Ryeish Green School also had outings to London and they were taken to and from Reading Station by wagons and carts where there were two compartments reserved for them by the Great Western Railway.  Their exhausting trip took in Charing Cross, Trafalgar Square, Whitehall, Houses of Parliament, Westminster Abbey, Hall and Bridge, Science Museum, Embankment, Colonial Institute, Albert Museum and back to Paddington.


Sunday School Outing at Frensham Ponds
Sunday School Outing at Frensham Ponds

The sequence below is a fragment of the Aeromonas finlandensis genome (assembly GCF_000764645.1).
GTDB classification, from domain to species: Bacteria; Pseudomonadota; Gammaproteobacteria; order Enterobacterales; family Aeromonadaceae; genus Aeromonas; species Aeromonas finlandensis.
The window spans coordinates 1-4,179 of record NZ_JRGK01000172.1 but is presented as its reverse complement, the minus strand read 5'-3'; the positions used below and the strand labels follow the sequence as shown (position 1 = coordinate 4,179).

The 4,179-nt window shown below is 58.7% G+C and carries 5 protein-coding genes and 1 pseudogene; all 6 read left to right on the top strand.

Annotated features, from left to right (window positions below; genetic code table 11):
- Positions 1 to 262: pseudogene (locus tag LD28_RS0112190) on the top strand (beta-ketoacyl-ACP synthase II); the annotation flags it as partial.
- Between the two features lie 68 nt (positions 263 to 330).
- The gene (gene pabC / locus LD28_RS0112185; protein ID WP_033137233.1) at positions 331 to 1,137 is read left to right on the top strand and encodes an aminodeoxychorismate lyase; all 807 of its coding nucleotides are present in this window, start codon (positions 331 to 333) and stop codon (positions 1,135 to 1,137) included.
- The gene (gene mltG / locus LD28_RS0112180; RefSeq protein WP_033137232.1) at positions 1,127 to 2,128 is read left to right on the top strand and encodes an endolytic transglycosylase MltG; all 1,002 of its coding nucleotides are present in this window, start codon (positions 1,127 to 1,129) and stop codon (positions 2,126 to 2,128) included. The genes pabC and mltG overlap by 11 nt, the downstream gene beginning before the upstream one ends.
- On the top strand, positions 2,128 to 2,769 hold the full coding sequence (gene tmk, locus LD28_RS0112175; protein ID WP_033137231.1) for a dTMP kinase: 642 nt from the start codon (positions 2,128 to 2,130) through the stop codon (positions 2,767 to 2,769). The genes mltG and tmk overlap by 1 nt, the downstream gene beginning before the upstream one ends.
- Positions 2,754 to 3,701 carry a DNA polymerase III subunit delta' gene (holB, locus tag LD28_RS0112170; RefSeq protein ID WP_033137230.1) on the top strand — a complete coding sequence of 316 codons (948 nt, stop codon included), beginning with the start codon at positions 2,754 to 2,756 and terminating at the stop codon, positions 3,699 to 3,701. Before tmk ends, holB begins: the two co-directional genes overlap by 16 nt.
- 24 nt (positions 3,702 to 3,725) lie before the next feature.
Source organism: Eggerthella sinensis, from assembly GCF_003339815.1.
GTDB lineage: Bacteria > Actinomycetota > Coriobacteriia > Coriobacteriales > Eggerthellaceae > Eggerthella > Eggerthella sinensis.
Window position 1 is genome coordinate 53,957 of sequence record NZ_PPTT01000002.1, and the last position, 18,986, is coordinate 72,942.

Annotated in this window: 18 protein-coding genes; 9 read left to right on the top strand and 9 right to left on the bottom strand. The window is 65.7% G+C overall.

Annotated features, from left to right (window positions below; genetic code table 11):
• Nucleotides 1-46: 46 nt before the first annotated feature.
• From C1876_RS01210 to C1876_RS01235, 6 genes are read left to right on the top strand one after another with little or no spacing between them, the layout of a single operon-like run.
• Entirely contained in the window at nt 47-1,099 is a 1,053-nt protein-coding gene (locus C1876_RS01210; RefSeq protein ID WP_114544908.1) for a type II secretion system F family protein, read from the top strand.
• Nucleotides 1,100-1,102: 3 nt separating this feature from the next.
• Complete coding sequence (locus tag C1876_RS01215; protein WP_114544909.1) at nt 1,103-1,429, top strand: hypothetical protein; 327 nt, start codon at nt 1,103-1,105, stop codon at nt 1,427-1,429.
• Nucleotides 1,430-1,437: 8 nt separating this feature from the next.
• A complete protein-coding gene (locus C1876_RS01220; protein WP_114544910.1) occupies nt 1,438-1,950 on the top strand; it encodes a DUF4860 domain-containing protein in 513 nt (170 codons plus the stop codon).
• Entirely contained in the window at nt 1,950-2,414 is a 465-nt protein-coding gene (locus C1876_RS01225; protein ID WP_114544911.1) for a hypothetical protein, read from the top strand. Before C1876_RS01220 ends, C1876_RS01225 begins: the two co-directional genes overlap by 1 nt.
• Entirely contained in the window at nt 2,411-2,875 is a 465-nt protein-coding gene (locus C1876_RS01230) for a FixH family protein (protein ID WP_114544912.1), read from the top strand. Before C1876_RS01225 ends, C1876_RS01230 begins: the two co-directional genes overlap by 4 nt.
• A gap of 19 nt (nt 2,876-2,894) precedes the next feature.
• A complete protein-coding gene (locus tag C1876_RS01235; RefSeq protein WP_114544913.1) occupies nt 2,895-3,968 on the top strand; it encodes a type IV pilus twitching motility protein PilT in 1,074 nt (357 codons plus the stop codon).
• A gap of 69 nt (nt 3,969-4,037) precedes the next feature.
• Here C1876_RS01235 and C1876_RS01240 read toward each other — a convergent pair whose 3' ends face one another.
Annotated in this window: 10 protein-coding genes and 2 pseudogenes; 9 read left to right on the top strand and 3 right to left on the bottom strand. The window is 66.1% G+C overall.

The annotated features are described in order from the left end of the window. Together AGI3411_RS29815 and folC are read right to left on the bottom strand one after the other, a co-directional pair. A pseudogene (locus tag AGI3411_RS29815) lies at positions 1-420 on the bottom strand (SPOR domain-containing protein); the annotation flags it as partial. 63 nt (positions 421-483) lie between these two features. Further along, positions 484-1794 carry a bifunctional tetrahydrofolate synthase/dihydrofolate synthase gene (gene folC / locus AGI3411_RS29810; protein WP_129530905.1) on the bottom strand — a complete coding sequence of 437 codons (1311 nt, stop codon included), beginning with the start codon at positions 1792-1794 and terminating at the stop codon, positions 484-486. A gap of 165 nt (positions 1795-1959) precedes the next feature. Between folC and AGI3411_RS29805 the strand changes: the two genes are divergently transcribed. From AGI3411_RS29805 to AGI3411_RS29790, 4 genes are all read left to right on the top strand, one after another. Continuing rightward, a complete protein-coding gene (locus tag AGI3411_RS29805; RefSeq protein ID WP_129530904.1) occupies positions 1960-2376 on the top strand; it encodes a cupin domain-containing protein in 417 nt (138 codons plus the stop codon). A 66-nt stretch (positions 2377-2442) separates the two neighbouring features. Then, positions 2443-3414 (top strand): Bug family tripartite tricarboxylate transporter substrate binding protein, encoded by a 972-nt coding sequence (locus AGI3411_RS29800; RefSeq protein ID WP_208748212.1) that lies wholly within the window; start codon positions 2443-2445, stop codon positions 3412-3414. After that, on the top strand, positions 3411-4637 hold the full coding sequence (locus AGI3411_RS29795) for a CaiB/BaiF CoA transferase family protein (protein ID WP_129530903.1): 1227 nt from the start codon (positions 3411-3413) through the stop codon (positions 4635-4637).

In Our Village of Spencers Wood, Elaine Stobo recalls a Sunday School outing to Frensham Ponds in around 1952, for a picnic.  Rev Lewarne was the vicar who accompanied them.  There was panic on congregating to return home the only person missing was Rev Lewarne.  Nobody knew where he was and one coach load of children returned alone with the younger children on board.  Mr Lewarne eventually turned up an hour late.  Marion Pyke said that the water was orange, probably from some iron content and that the children’s legs were stained with it. Marion suspects that the public is not allowed into the water these days. Notice from the photo that the girls tucked their dresses into their knickers as they were apt to do in those days!


Margaret Bampton.  The above was taken from our history books.